The security firm's 2007 Threat Report and 2008 Forecast debunked the myth about "not visiting questionable sites". Just because a user visits a gambling or adult-content site does not necessarily mean that web threats are lurking in the shadows.
But legitimate sites with the latest sports news, or links in a search engine result, could potentially infect visitors with malware.
Trend Micro explained that an underground malware industry has carved itself a thriving market by exploiting the trust and confidence of web users.
The Russian Business Network, for example, was notorious last year for hosting illegal operations including child pornography, phishing and malware distribution.
Apple also had to contend with the Zlob gang, proving that even alternative operating systems are not safe havens for the online user.
'Gromozon', malware disguised in the form of a rogue anti-spyware security application, also made its mark in 2007.
The Storm botnet expanded in scope last year, and Trend Micro researchers found proof that the botnet is renting its services to host fly-by-night online pharmacies, pump-and-dump scams, and even portions of its backend botnet infrastructure.
The most popular communication protocol among botnet owners during 2007 was still Internet Relay Chat, possibly because software to create IRC bots is widely available.
Such bots are easily implemented and at the same time movement to encrypted P2P is being used and tested in the field.
Trend Micro found that nearly 50 per cent of all threat infections came from North America last year, but that Asian countries are also experiencing a growth. Around 40 per cent of infections stem from that region.
Social networking communities and user-created content such as blog sites became infection vectors due to attacks on their underlying web 2.0 technologies, particularly cross-site scripting and streaming.
Infection volumes nearly quadrupled between September and November 2007, indicating that malware authors took advantage of the holiday seasons to send spam or deploy spyware while users were shopping online.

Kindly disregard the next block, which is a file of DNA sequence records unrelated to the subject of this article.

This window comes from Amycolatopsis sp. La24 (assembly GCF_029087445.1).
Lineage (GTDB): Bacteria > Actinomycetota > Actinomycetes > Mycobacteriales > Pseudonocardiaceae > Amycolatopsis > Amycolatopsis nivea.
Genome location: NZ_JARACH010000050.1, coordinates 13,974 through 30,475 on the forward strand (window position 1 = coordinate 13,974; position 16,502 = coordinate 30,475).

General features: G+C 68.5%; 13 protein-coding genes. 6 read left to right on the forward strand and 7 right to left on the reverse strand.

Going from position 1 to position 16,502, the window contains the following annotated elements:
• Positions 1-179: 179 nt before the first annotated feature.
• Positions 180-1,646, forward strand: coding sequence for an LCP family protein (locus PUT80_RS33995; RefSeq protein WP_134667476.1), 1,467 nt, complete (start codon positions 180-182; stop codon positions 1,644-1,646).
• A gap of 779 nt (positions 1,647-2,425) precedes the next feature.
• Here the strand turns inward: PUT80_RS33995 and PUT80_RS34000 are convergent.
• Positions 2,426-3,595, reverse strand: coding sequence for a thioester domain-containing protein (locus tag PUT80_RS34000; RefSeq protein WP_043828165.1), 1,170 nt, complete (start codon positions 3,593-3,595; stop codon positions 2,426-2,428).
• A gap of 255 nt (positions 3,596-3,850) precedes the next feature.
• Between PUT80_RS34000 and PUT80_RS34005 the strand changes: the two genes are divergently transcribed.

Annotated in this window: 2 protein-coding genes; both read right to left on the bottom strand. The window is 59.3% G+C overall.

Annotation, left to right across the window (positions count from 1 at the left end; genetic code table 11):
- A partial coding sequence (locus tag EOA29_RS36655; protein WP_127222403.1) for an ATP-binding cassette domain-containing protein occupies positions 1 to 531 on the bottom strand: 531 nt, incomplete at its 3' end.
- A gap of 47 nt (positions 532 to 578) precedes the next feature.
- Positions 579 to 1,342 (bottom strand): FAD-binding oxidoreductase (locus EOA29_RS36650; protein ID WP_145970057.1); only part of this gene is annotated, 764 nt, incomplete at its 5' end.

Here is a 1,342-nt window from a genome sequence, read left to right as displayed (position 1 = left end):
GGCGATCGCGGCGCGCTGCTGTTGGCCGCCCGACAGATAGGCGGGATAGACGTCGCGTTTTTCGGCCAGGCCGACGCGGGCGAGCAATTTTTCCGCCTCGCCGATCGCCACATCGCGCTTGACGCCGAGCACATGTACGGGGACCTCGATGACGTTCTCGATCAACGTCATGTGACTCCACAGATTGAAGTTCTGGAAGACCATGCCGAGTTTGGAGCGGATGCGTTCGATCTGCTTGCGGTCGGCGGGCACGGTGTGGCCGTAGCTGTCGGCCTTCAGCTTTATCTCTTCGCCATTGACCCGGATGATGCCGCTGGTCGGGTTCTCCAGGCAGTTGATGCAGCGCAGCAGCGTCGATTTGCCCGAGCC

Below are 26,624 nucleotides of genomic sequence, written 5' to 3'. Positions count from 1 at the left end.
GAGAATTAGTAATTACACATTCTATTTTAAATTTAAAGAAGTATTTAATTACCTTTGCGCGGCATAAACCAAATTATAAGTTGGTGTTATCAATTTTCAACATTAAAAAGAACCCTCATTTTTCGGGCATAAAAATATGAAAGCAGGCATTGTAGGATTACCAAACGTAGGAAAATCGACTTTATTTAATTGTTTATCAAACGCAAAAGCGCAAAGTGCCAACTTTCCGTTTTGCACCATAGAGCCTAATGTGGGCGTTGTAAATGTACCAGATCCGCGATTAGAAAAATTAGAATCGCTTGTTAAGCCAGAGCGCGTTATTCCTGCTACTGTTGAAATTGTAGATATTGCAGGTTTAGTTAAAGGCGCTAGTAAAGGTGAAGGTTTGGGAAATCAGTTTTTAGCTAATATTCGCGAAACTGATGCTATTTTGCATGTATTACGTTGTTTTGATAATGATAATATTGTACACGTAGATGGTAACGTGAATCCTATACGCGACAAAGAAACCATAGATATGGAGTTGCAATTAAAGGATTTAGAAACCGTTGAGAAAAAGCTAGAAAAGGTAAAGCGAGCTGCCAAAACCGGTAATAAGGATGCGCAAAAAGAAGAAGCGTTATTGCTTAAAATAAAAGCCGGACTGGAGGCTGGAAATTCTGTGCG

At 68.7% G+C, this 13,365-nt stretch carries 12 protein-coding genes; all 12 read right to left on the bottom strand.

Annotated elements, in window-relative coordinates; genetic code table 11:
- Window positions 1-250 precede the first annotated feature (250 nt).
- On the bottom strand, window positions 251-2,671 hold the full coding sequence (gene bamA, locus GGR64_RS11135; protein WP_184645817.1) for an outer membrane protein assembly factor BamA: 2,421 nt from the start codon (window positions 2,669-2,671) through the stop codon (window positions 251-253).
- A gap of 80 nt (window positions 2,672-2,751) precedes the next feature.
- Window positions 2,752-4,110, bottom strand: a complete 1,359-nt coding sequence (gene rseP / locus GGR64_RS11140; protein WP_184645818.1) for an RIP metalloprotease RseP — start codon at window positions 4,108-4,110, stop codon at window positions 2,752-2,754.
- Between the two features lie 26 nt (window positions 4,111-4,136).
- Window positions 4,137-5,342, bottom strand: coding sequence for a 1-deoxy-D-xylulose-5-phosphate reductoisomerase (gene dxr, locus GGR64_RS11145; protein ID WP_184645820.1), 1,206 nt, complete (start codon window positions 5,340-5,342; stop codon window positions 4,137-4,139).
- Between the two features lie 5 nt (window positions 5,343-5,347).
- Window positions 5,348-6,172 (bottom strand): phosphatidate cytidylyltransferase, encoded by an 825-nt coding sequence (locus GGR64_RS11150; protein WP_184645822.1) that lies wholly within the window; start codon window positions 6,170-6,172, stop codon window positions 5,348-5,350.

Based on the emerging trends of this year, Trend Micro forecasts that legacy code used in operating systems, and vulnerabilities in popular applications, will continue to be attacked in an effort to inject in-process malicious code.
Criminals can exploit this code to run malware in efforts to breach computer and network security and steal confidential and proprietary information.
High-profile sites will continue to be the most sought-after attack vectors by criminals to host links to phishing and identity theft code.
These sites include social networking, banking/financial, online gaming, search engines, travel, commercial ticketing, local government, news, jobs, blogs, and ecommerce sites for auctions and shopping.
Communication services such as email, instant messaging and file sharing will continue to be abused by content threats such as image spam and malicious URLs.
Data protection and software security strategies will become standard in the commercial software lifecycle due to the increasing high-profile incidents, Trend Micro believes.
This will also put a focus on data encryption technologies during storage and transit, particularly in the vetting of data access in the information and distribution chain.
Hackers step up website attacks
By Clement James on Feb 21, 2008 7:21AM